In Nevada, homeowners have a duty to take care of their property. One of the ways that property owners should keep their property safe is by ensuring that children entering the property are kept safe. Even when children invade someone else’s property, the property owner still has a duty to take steps to keep the children safe.
The law that requires property owners to keep their property safe to trespass on children is called the attractive nuisance doctrine. Although the law is relatively straightforward, you may still need to work with a personal injury attorney to determine how this law will affect your situation after an accident.
The law on child trespassers is called the attractive nuisance doctrine
The law that requires property owners to protect children is called the attractive nuisance doctrine. Children may want to enter a property to play. They may see a pool, roof, or other structure that looks fun. Although the structure can be dangerous, a child may not appreciate those risks.
The attractive nuisance doctrine requires property owners to take steps to protect children, even when they are trespassers. If there is a man-made structure on a property, the property owner must take reasonable measures for the safety of children who could trespass on the property. Nevada’s attractive nuisance laws are found in Nevada Revised Statute 41.515 .
The most attractive nuisance law comes from the common law
Each state has its own attractive nuisance laws. Often times, the laws of a state come from tradition and not from written law. Laws are not formally written until the court enforces a law and adopts it. When laws are developed from traditions about justice and justice, they are called common law .
In many states, the attractive nuisance laws come from common laws. Laws are not written until a child is injured and files a legal claim for compensation. In general, attractive nuisance laws develop over time when courts decide actual cases. This was true in Nevada until the legislature passed an attractive nuisance law in 2015.
Nevada Law 41.515: The Attractive Nuisance Doctrine
Nevada’s attractive nuisance law is Nevada Revised Statute 41.515 (NRS 41.515). The law lists some ways that a landlord can be held legally liable if a child is injured on their property. Requirements include:
- The intruder is a child.
- The child cannot appreciate the dangerous condition because of his youth.
- The condition is artificial; does not exist naturally
- It is a type of artificial condition that a child would want to access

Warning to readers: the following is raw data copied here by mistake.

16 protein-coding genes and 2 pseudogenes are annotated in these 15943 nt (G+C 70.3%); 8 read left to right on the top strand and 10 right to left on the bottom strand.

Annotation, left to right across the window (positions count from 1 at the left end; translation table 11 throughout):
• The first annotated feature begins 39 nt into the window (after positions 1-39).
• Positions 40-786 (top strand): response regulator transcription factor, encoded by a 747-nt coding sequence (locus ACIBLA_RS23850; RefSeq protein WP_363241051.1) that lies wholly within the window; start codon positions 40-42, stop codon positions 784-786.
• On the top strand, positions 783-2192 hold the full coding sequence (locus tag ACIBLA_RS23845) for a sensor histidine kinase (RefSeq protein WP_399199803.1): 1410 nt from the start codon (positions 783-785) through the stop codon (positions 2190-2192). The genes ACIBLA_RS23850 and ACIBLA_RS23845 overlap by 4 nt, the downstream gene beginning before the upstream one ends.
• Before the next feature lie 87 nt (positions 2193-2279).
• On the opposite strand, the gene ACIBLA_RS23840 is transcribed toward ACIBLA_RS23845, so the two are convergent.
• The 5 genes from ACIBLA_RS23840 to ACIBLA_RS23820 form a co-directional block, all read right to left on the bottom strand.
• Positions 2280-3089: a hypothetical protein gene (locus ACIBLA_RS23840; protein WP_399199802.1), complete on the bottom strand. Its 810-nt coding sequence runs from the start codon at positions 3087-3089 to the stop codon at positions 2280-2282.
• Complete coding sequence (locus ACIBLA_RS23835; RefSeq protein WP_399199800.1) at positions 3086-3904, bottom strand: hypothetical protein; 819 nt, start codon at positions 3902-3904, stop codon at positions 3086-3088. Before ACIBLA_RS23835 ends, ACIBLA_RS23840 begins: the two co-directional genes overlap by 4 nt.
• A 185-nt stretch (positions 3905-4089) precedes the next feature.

- The property owner must realize that the condition is dangerous for a child
- The time and expense involved in taking steps to keep property safe is small compared to the injuries a child could sustain if injured.
- It is a condition that can be made safer with reasonable steps.
The attractive nuisance doctrine applies only to artificial conditions. If a lake or river occurs naturally on a property, the property owner has no obligation to ensure that the lake does not enter children. But if a property owner builds a swimming pool or installs a diving board on his property, he has a duty to take steps to protect children.
What steps does a property owner have to take under the attractive Nuisance Doctrine?
A property owner has to take reasonable steps to prevent children from entering danger. While warning signs are a start, warning signs alone may not be enough. If the threat is water, the property owner may need to build a fence around the water. If the hazard is a roof, the property owner may need to ensure that the doors are locked and that the stairs are secured to prevent access.
Attractive Annoying Doctrine only applies to children
For the attractive nuisance doctrine to apply, the intruder must be a child. The law expects adults to recognize and appreciate dangers. Children may not be able to understand how an attractive nuisance can be dangerous. That is why the law gives them extra help.
If an intruder is an adult, the property owner’s liability is more limited. Nevada law 41.515 limits a property owner’s duty to an adult trespasser. Adults are expected to be able to identify and avoid hazards and take steps for their own safety.
Nevada Attractive Nuisance Doctrine Law
Nevada’s written nuisance law is relatively new. The idea has always been part of Nevada common law, but the attractive nuisance law became written law only in 2015. The written attractive nuisance law is part of a larger law that the legislature passed to lessen the burden on taxpayers. owners when it comes to intruders.
Under old Nevada law, property owners had a duty even to adult trespassers. The new law still requires landlords to take steps to keep children safe. But the law removes the responsibilities of a property owner from adults. Adult trespassers generally enter at their own risk with a few exceptions.
What happens if a child hurts himself due to an attractive nuisance?
If a child is injured due to an attractive nuisance, the property owner may face legal liability towards the child. The child may have physical injuries that require treatment. Damages are available to an injured child that can cover monetary expenses related to the child’s injuries.
Damages are also available for emotional distress and physical suffering. Our experienced attorneys can help you assess your case and take the appropriate steps to claim compensation.
Attractive nuisance attorneys in Las Vegas
Any injury to a child is a tragedy. When an injury occurs due to an attractive nuisance on someone else’s property, the property owner may owe the child compensation for their injuries. If your child is injured, they may deserve compensation, even if they are trespassing at the time of the injury. We invite you to contact us to discuss your case.